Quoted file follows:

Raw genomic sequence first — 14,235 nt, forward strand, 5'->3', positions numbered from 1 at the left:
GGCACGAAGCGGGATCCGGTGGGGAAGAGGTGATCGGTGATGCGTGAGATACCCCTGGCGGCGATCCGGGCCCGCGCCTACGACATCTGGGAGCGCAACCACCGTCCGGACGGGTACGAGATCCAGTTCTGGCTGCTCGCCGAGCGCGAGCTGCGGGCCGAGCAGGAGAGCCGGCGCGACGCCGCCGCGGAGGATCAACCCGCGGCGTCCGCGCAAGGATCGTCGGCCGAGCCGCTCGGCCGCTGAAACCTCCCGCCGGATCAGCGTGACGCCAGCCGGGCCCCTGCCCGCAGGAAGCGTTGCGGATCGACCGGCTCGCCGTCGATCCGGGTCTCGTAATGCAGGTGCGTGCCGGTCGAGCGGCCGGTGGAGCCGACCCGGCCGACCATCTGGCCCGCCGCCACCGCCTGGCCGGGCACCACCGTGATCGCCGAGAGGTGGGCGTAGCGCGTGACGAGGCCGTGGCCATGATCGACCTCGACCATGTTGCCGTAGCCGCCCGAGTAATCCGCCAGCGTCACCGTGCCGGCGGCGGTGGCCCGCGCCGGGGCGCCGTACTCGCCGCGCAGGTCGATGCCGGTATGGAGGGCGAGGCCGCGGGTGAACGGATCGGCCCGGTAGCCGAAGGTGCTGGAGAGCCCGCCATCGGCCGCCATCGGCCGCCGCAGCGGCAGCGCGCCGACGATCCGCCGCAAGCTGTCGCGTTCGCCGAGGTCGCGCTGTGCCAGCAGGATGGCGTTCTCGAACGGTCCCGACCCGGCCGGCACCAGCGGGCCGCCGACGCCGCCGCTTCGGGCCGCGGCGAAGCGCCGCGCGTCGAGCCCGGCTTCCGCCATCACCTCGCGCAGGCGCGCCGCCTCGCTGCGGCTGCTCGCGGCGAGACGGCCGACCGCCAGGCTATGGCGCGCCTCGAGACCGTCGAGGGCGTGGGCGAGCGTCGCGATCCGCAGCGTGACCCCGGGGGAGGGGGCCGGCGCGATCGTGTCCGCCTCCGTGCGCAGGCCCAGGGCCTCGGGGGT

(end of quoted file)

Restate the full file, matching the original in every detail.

Raw genomic sequence first — 14,235 nt, forward strand, 5'->3', positions numbered from 1 at the left:
GGCACGAAGCGGGATCCGGTGGGGAAGAGGTGATCGGTGATGCGTGAGATACCCCTGGCGGCGATCCGGGCCCGCGCCTACGACATCTGGGAGCGCAACCACCGTCCGGACGGGTACGAGATCCAGTTCTGGCTGCTCGCCGAGCGCGAGCTGCGGGCCGAGCAGGAGAGCCGGCGCGACGCCGCCGCGGAGGATCAACCCGCGGCGTCCGCGCAAGGATCGTCGGCCGAGCCGCTCGGCCGCTGAAACCTCCCGCCGGATCAGCGTGACGCCAGCCGGGCCCCTGCCCGCAGGAAGCGTTGCGGATCGACCGGCTCGCCGTCGATCCGGGTCTCGTAATGCAGGTGCGTGCCGGTCGAGCGGCCGGTGGAGCCGACCCGGCCGACCATCTGGCCCGCCGCCACCGCCTGGCCGGGCACCACCGTGATCGCCGAGAGGTGGGCGTAGCGCGTGACGAGGCCGTGGCCATGATCGACCTCGACCATGTTGCCGTAGCCGCCCGAGTAATCCGCCAGCGTCACCGTGCCGGCGGCGGTGGCCCGCGCCGGGGCGCCGTACTCGCCGCGCAGGTCGATGCCGGTATGGAGGGCGAGGCCGCGGGTGAACGGATCGGCCCGGTAGCCGAAGGTGCTGGAGAGCCCGCCATCGGCCGCCATCGGCCGCCGCAGCGGCAGCGCGCCGACGATCCGCCGCAAGCTGTCGCGTTCGCCGAGGTCGCGCTGTGCCAGCAGGATGGCGTTCTCGAACGGTCCCGACCCGGCCGGCACCAGCGGGCCGCCGACGCCGCCGCTTCGGGCCGCGGCGAAGCGCCGCGCGTCGAGCCCGGCTTCCGCCATCACCTCGCGCAGGCGCGCCGCCTCGCTGCGGCTGCTCGCGGCGAGACGGCCGACCGCCAGGCTATGGCGCGCCTCGAGACCGTCGAGGGCGTGGGCGAGCGTCGCGATCCGCAGCGTGACCCCGGGGGAGGGGGCCGGCGCGATCGTGTCCGCCTCCGTGCGCAGGCCCAGGGCCTCGGGGGT